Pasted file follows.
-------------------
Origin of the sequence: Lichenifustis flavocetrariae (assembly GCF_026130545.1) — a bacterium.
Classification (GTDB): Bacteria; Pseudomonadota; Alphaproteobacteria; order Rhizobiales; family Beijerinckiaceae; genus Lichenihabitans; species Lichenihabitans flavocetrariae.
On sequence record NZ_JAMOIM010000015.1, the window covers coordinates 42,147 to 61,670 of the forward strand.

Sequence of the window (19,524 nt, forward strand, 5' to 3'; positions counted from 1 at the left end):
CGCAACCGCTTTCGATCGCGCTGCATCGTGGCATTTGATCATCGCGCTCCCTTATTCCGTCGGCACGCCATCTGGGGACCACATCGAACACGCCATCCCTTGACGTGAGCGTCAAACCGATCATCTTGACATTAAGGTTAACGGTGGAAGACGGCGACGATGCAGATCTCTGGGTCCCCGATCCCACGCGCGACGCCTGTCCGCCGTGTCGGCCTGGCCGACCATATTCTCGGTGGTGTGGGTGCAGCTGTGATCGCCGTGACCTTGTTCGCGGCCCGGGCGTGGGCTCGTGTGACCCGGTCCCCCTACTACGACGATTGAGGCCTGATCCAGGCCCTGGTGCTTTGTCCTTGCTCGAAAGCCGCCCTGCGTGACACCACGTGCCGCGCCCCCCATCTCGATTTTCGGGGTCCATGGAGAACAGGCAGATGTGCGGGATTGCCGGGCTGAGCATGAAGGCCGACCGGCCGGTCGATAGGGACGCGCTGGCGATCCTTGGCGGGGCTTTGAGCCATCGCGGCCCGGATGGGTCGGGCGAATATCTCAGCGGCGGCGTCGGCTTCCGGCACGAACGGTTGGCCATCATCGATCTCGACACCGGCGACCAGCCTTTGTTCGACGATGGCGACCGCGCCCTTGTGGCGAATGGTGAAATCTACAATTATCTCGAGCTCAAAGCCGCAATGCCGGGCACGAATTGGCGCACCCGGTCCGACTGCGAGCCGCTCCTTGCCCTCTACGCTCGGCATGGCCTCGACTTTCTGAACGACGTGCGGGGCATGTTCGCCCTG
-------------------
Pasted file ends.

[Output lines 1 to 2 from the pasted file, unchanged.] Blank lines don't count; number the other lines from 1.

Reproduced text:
Origin of the sequence: Lichenifustis flavocetrariae (assembly GCF_026130545.1) — a bacterium.
Classification (GTDB): Bacteria; Pseudomonadota; Alphaproteobacteria; order Rhizobiales; family Beijerinckiaceae; genus Lichenihabitans; species Lichenihabitans flavocetrariae.